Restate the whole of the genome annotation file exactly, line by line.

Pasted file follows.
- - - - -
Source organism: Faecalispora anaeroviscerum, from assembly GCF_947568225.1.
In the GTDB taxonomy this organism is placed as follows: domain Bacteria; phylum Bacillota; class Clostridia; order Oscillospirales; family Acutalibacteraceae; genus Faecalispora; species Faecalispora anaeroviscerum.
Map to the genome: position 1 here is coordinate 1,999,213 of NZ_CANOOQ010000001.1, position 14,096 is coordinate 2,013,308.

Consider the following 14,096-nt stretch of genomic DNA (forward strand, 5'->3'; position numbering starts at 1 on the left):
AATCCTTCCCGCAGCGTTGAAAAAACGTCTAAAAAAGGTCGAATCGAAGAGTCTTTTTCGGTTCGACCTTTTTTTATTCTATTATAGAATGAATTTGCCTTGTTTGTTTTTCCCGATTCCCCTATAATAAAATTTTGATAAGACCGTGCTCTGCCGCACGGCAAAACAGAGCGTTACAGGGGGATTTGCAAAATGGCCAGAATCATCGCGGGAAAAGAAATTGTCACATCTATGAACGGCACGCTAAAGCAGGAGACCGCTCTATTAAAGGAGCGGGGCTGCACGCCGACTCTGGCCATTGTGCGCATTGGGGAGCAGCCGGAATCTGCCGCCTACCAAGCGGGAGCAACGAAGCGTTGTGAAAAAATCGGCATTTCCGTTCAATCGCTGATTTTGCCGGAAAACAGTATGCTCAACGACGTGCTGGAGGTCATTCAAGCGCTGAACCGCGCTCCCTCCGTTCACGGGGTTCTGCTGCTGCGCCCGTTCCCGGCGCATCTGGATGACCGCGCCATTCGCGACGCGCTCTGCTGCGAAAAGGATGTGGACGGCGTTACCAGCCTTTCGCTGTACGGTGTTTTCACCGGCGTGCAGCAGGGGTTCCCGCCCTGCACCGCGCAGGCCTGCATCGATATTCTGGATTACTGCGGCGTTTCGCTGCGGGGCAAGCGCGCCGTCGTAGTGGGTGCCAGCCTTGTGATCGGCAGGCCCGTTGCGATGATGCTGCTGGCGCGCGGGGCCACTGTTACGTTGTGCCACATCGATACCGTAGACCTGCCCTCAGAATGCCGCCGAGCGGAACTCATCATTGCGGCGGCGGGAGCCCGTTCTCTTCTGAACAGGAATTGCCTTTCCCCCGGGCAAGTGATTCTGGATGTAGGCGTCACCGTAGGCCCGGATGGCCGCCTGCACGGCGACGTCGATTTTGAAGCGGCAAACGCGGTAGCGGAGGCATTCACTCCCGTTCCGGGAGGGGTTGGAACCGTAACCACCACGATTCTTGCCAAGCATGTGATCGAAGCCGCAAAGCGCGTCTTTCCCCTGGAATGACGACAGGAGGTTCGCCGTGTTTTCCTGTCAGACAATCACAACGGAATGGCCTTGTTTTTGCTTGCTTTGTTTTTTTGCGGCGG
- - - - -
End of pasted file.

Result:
Source organism: Faecalispora anaeroviscerum, from assembly GCF_947568225.1.
In the GTDB taxonomy this organism is placed as follows: domain Bacteria; phylum Bacillota; class Clostridia; order Oscillospirales; family Acutalibacteraceae; genus Faecalispora; species Faecalispora anaeroviscerum.
Map to the genome: position 1 here is coordinate 1,999,213 of NZ_CANOOQ010000001.1, position 14,096 is coordinate 2,013,308.

Consider the following 14,096-nt stretch of genomic DNA (forward strand, 5'->3'; position numbering starts at 1 on the left):
AATCCTTCCCGCAGCGTTGAAAAAACGTCTAAAAAAGGTCGAATCGAAGAGTCTTTTTCGGTTCGACCTTTTTTTATTCTATTATAGAATGAATTTGCCTTGTTTGTTTTTCCCGATTCCCCTATAATAAAATTTTGATAAGACCGTGCTCTGCCGCACGGCAAAACAGAGCGTTACAGGGGGATTTGCAAAATGGCCAGAATCATCGCGGGAAAAGAAATTGTCACATCTATGAACGGCACGCTAAAGCAGGAGACCGCTCTATTAAAGGAGCGGGGCTGCACGCCGACTCTGGCCATTGTGCGCATTGGGGAGCAGCCGGAATCTGCCGCCTACCAAGCGGGAGCAACGAAGCGTTGTGAAAAAATCGGCATTTCCGTTCAATCGCTGATTTTGCCGGAAAACAGTATGCTCAACGACGTGCTGGAGGTCATTCAAGCGCTGAACCGCGCTCCCTCCGTTCACGGGGTTCTGCTGCTGCGCCCGTTCCCGGCGCATCTGGATGACCGCGCCATTCGCGACGCGCTCTGCTGCGAAAAGGATGTGGACGGCGTTACCAGCCTTTCGCTGTACGGTGTTTTCACCGGCGTGCAGCAGGGGTTCCCGCCCTGCACCGCGCAGGCCTGCATCGATATTCTGGATTACTGCGGCGTTTCGCTGCGGGGCAAGCGCGCCGTCGTAGTGGGTGCCAGCCTTGTGATCGGCAGGCCCGTTGCGATGATGCTGCTGGCGCGCGGGGCCACTGTTACGTTGTGCCACATCGATACCGTAGACCTGCCCTCAGAATGCCGCCGAGCGGAACTCATCATTGCGGCGGCGGGAGCCCGTTCTCTTCTGAACAGGAATTGCCTTTCCCCCGGGCAAGTGATTCTGGATGTAGGCGTCACCGTAGGCCCGGATGGCCGCCTGCACGGCGACGTCGATTTTGAAGCGGCAAACGCGGTAGCGGAGGCATTCACTCCCGTTCCGGGAGGGGTTGGAACCGTAACCACCACGATTCTTGCCAAGCATGTGATCGAAGCCGCAAAGCGCGTCTTTCCCCTGGAATGACGACAGGAGGTTCGCCGTGTTTTCCTGTCAGACAATCACAACGGAATGGCCTTGTTTTTGCTTGCTTTGTTTTTTTGCGGCGG